Worst: Tallahassee's Blackfoot heritage

Right before Columbus meets Madison in the mall early in the movie, Tallahassee decides to reveal a secret he's never told anyone before: somewhere in his family line, he has ties to the Blackfoot tribe. There's no real reason that Tallahassee brings this up — he must've just felt like sharing –  and the information never really comes into play within the film's plot, except as a punchline. 

Although it's definitely plausible that Tallahassee is telling the truth about his distant Blackfoot heritage, the way he talks after revealing it is cringe-inducing, as he refers to the others in his group as "palefaces" and claims a culture and marginalization he's clearly never experienced. While Tallahassee functions as a constant fountain of one-liners and no topic is off-limits when it comes to his trademark zingers, leaning on his supposed ethnic background as joke fodder feels cheap, exploitative, and unnecessary. What's more, Double Tap doesn't need those jokes — they're far from the funniest lines in the film, and the finished product wouldn't have suffered at all from taking them out.

Best: Tallahassee's big leap

At the end of the film, when our core group of heroes find themselves up against a horde of ravenous zombies and without any firearms, they have to get creative. Babylon doesn't have any guns or other weapons to speak of, but they do have an incredibly tall tower with a constant party raving on the rooftop. After their other plans to take out the zombies work, but just don't work enough, Columbus, Wichita, Little Rock, and the newly minted addition to the group, Nevada (Rosario Dawson) race up the stairs of the tower, while Tallahassee brings up the rear, slowing the pursuing zombies in any way he can, including rolling barrels down the stairs, Donkey Kong style. 

Once Tallahassee reaches the top, the reason why he was delaying the zombies becomes evident — on the roof, his family and the inhabitants of Babylon have created a makeshift corridor out of bits of chainlink fence and corrugated steel, funneling the zombies along a path that leads off the edge of the roof. Tallahassee leads the charge, and for a moment, it seems as though he's going to sacrifice himself in order to guide them all over the edge like bloodthirsty undead lemmings. But at the last second, he jumps and grabs onto a large dangling hook, and is ultimately pulled to safety. It's a thrilling, moving scene, and one of Tallahassee's most heroic moments, and the relief when he manages to come through it unscathed is immense.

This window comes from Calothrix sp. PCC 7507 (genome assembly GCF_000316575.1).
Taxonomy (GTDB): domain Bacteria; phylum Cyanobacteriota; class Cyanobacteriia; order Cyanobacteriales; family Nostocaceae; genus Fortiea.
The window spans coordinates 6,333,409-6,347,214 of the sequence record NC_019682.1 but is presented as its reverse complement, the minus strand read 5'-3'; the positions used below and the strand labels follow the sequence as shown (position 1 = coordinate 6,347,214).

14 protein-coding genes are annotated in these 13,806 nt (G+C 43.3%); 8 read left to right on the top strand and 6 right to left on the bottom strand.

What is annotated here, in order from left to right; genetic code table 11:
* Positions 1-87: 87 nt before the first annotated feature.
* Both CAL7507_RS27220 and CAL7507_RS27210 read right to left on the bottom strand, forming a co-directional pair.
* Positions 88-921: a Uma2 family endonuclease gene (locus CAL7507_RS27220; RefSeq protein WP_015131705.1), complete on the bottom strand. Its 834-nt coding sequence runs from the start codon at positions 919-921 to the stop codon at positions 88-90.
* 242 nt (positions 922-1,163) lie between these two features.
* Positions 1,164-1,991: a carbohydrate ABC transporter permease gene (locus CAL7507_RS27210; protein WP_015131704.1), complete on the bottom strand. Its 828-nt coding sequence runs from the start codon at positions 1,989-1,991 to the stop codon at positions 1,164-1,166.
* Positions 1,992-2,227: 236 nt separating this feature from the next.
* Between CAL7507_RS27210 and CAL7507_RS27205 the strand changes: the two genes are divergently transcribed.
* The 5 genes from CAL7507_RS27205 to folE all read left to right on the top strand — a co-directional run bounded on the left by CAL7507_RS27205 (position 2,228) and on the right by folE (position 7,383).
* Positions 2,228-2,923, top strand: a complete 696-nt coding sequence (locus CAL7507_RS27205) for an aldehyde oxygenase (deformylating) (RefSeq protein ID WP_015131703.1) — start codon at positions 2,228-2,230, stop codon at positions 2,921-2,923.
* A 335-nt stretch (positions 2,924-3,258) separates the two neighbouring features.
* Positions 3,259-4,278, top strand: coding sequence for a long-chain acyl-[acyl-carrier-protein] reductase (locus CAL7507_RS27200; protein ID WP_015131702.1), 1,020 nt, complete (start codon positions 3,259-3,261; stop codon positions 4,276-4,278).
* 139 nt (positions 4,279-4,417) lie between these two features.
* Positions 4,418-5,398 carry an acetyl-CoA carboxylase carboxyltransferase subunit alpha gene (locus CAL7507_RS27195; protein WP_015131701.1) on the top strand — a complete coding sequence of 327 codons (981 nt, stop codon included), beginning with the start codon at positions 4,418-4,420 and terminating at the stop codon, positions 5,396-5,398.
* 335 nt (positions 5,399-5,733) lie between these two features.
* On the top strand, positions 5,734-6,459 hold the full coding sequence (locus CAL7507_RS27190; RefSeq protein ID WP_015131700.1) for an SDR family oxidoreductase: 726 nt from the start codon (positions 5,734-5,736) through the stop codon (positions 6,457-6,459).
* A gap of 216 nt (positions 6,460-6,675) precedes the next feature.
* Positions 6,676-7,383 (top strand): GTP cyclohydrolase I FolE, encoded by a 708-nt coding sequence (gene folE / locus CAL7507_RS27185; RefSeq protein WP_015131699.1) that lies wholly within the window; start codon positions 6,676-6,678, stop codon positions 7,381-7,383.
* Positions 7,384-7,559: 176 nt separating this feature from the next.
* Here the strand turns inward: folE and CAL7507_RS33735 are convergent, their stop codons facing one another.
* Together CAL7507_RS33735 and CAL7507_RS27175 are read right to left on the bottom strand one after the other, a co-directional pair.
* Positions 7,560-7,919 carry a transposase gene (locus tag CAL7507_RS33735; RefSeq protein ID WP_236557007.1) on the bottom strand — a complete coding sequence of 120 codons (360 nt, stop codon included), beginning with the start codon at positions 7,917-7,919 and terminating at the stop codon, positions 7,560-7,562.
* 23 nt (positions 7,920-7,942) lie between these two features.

Worst: Babylon

Let's be clear, it's not as though the idea of an idyllic, peaceful community in the midst of a world full of blood and death and chaos is unappealing. We can see the draw of Babylon, and why characters like Berkeley, Little Rock, Madison, and even Columbus would be tempted to stay. But at the same time, there is a zombie apocalypse going on, and it's not like that's a new thing; it's been going on for ten years, and the zombies are only becoming more plentiful, plus they're evolving like viruses into more resilient versions of themselves. The time for denial is far, far in the past. 

So it's just that much more infuriating when the people of Babylon seem to completely ignore the reality of the world they live in, and don't even consider the possibility that perhaps playing loud music and shooting off fireworks at all hours of the night might someday draw the attention of the undead. And while Babylon's "no guns" rule makes sense inside the compound, the fact that they actually melt down the weapons of anyone who comes in, as opposed to keeping them locked up in a safe place, just in case, seems ludicrous. Then, when the zombies inevitably arrive, the people of Babylon still don't seem to realize there's a threat, making us wonder how on earth this place has managed to stand for ten years. Maybe they've just been throwing peace pendants at the zombies all this time.

Best: The zombie battles

As with the first Zombieland, one of the most enjoyable elements of Double Tap is in its epic and creative (and often slow-motion) showdowns between humans and zombies. The first smackdown plays out over the opening credits, as Zombieland's core foursome takes out the pack of zombies blocking their path to the White House, and it's a great way to reintroduce the film's main characters after ten years away. Later, when Flagstaff and Albuquerque (Luke Wilson) become infected in the Hound Dog Hotel, the frantic fight through the hallways is a thing of beauty.

But probably the best battle comes at the end of the film, as Tallahassee, Columbus, Wichita, and Little Rock execute their plan to blow up the incoming zombies, then make a valiant effort to hold them off in hand-to-hand combat, and finally, when all seems lost, Nevada comes roaring in driving Albuquerque's monster truck, "Big Fat Death." The group piles into the oversized vehicle, and Nevada swerves all over the Babylon compound like a pro, crushing dozens upon dozens of zombies under Big Fat Death's enormous tires. That Columbus is in the back seat getting increasingly, comically carsick the longer the scene goes on is just icing on the cake.